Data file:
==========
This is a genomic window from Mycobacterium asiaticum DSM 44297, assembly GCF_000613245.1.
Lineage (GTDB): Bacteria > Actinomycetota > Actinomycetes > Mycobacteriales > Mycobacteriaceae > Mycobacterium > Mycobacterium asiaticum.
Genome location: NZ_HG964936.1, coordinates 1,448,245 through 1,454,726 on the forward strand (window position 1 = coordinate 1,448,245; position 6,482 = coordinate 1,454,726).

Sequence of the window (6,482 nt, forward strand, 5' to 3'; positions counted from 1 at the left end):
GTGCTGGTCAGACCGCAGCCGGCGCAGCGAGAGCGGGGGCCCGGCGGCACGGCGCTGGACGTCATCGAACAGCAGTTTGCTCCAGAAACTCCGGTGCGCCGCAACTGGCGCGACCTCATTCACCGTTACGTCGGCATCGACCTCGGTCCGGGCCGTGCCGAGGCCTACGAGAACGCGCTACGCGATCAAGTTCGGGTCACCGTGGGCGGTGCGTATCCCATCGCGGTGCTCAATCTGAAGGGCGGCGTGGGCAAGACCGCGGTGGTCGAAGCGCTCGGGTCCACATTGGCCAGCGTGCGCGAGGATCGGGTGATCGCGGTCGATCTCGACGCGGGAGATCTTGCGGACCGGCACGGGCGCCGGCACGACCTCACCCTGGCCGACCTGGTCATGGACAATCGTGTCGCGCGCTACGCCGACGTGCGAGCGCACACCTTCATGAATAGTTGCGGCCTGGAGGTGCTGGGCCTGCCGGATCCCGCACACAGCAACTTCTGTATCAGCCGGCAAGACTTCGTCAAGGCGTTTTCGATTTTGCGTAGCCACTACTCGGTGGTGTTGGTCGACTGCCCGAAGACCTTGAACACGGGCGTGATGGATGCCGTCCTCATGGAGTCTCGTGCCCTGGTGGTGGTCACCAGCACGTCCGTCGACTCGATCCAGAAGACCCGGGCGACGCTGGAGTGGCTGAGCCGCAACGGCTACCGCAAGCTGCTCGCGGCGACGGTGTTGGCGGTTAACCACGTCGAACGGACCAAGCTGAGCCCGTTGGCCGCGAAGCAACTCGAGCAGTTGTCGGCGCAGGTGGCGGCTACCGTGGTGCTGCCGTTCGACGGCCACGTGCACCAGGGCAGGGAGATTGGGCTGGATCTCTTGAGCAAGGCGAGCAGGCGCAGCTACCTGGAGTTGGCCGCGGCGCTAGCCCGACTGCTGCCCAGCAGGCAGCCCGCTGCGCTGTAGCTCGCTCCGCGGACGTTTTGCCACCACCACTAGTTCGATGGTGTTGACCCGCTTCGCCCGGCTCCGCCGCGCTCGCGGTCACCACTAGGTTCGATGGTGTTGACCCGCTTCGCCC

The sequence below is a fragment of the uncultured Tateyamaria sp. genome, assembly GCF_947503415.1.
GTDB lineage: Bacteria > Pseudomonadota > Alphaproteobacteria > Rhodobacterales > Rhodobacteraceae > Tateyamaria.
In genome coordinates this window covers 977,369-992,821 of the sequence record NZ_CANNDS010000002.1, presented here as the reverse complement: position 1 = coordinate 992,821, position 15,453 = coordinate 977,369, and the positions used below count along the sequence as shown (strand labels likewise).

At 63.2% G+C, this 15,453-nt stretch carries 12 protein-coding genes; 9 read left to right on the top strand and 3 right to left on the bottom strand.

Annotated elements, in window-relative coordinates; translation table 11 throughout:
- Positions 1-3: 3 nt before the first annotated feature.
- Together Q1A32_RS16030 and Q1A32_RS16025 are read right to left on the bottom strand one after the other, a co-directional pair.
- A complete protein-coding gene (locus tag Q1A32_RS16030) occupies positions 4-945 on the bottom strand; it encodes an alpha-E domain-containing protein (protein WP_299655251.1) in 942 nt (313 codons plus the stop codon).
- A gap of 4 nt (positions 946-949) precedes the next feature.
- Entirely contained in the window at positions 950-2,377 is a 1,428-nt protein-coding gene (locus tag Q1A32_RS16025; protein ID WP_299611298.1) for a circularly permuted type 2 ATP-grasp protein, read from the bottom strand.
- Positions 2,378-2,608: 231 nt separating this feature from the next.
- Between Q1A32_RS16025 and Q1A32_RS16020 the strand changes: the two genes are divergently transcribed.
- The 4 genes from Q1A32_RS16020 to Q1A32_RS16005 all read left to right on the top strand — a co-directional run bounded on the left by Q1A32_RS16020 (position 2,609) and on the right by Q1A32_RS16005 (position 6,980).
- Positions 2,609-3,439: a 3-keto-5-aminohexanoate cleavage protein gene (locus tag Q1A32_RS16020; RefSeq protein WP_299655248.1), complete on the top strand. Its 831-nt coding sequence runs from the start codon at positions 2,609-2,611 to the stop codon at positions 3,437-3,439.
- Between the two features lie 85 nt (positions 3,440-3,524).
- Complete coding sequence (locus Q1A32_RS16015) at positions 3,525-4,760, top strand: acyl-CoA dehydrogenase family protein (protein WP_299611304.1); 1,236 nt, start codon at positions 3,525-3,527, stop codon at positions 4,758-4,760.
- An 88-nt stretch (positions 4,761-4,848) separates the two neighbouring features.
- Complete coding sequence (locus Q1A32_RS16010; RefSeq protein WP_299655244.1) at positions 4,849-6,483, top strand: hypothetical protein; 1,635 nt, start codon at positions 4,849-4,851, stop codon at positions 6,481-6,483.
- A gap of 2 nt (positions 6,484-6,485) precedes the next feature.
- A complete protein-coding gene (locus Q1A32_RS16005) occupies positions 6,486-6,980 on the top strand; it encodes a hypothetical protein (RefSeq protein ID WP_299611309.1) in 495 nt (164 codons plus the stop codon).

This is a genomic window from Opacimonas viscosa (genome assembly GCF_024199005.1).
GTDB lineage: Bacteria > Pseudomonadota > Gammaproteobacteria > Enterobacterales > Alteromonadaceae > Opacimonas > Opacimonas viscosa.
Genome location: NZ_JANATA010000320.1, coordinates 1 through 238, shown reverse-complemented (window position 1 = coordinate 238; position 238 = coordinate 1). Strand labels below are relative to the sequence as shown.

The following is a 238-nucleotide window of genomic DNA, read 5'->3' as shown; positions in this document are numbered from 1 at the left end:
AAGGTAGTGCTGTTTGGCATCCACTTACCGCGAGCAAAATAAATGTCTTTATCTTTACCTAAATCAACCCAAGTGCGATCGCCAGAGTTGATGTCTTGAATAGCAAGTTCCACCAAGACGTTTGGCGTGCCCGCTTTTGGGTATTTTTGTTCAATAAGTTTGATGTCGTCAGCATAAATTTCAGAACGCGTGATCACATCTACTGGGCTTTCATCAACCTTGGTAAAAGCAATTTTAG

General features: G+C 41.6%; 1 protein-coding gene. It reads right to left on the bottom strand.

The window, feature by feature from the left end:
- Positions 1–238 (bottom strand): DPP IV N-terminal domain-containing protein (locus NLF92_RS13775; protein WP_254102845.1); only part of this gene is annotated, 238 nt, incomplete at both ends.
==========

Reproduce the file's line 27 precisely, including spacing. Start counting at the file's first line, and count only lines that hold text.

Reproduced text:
GTDB lineage: Bacteria > Pseudomonadota > Gammaproteobacteria > Enterobacterales > Alteromonadaceae > Opacimonas > Opacimonas viscosa.